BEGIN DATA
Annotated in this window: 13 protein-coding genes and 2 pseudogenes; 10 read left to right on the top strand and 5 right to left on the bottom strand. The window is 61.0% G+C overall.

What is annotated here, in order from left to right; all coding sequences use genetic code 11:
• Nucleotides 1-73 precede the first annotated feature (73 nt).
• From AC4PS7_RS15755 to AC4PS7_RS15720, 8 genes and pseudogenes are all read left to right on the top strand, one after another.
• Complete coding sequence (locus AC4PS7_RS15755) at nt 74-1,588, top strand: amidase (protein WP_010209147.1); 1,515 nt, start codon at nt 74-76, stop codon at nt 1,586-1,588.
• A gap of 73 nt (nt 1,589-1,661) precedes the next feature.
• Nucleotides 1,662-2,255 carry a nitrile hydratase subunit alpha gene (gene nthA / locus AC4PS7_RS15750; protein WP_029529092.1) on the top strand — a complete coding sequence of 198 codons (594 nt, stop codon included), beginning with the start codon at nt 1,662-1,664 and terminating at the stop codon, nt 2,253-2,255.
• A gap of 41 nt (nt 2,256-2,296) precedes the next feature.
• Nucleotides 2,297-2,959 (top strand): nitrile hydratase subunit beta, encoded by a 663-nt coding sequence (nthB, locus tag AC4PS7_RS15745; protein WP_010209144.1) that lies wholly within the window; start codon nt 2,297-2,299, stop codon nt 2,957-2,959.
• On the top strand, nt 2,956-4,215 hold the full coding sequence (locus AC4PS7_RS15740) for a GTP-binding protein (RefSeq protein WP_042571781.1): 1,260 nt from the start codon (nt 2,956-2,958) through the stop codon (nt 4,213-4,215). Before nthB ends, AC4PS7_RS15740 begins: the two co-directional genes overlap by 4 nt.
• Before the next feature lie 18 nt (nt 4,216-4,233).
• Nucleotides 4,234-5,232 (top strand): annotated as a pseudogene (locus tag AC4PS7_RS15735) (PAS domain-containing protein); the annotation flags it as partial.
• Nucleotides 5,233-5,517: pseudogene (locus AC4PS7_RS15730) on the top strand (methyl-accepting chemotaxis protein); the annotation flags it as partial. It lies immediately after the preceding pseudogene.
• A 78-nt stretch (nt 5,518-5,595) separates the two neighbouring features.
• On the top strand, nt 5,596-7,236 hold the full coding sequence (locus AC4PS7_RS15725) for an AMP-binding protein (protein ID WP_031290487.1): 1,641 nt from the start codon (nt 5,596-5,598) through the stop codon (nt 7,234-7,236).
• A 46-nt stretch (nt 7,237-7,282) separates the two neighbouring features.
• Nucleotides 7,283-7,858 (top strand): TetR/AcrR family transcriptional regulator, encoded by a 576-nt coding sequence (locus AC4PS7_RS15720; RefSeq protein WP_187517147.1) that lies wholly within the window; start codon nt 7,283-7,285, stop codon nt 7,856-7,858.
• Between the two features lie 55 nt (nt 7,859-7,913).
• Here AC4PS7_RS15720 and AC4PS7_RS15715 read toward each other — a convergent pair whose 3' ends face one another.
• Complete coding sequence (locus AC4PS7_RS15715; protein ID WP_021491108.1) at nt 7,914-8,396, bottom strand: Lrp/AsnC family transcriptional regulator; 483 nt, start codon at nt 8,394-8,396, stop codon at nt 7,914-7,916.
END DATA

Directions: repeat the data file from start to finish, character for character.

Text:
Annotated in this window: 13 protein-coding genes and 2 pseudogenes; 10 read left to right on the top strand and 5 right to left on the bottom strand. The window is 61.0% G+C overall.

What is annotated here, in order from left to right; all coding sequences use genetic code 11:
• Nucleotides 1-73 precede the first annotated feature (73 nt).
• From AC4PS7_RS15755 to AC4PS7_RS15720, 8 genes and pseudogenes are all read left to right on the top strand, one after another.
• Complete coding sequence (locus AC4PS7_RS15755) at nt 74-1,588, top strand: amidase (protein WP_010209147.1); 1,515 nt, start codon at nt 74-76, stop codon at nt 1,586-1,588.
• A gap of 73 nt (nt 1,589-1,661) precedes the next feature.
• Nucleotides 1,662-2,255 carry a nitrile hydratase subunit alpha gene (gene nthA / locus AC4PS7_RS15750; protein WP_029529092.1) on the top strand — a complete coding sequence of 198 codons (594 nt, stop codon included), beginning with the start codon at nt 1,662-1,664 and terminating at the stop codon, nt 2,253-2,255.
• A gap of 41 nt (nt 2,256-2,296) precedes the next feature.
• Nucleotides 2,297-2,959 (top strand): nitrile hydratase subunit beta, encoded by a 663-nt coding sequence (nthB, locus tag AC4PS7_RS15745; protein WP_010209144.1) that lies wholly within the window; start codon nt 2,297-2,299, stop codon nt 2,957-2,959.
• On the top strand, nt 2,956-4,215 hold the full coding sequence (locus AC4PS7_RS15740) for a GTP-binding protein (RefSeq protein WP_042571781.1): 1,260 nt from the start codon (nt 2,956-2,958) through the stop codon (nt 4,213-4,215). Before nthB ends, AC4PS7_RS15740 begins: the two co-directional genes overlap by 4 nt.
• Before the next feature lie 18 nt (nt 4,216-4,233).
• Nucleotides 4,234-5,232 (top strand): annotated as a pseudogene (locus tag AC4PS7_RS15735) (PAS domain-containing protein); the annotation flags it as partial.
• Nucleotides 5,233-5,517: pseudogene (locus AC4PS7_RS15730) on the top strand (methyl-accepting chemotaxis protein); the annotation flags it as partial. It lies immediately after the preceding pseudogene.
• A 78-nt stretch (nt 5,518-5,595) separates the two neighbouring features.
• On the top strand, nt 5,596-7,236 hold the full coding sequence (locus AC4PS7_RS15725) for an AMP-binding protein (protein ID WP_031290487.1): 1,641 nt from the start codon (nt 5,596-5,598) through the stop codon (nt 7,234-7,236).
• A 46-nt stretch (nt 7,237-7,282) separates the two neighbouring features.
• Nucleotides 7,283-7,858 (top strand): TetR/AcrR family transcriptional regulator, encoded by a 576-nt coding sequence (locus AC4PS7_RS15720; RefSeq protein WP_187517147.1) that lies wholly within the window; start codon nt 7,283-7,285, stop codon nt 7,856-7,858.
• Between the two features lie 55 nt (nt 7,859-7,913).
• Here AC4PS7_RS15720 and AC4PS7_RS15715 read toward each other — a convergent pair whose 3' ends face one another.
• Complete coding sequence (locus AC4PS7_RS15715; protein ID WP_021491108.1) at nt 7,914-8,396, bottom strand: Lrp/AsnC family transcriptional regulator; 483 nt, start codon at nt 8,394-8,396, stop codon at nt 7,914-7,916.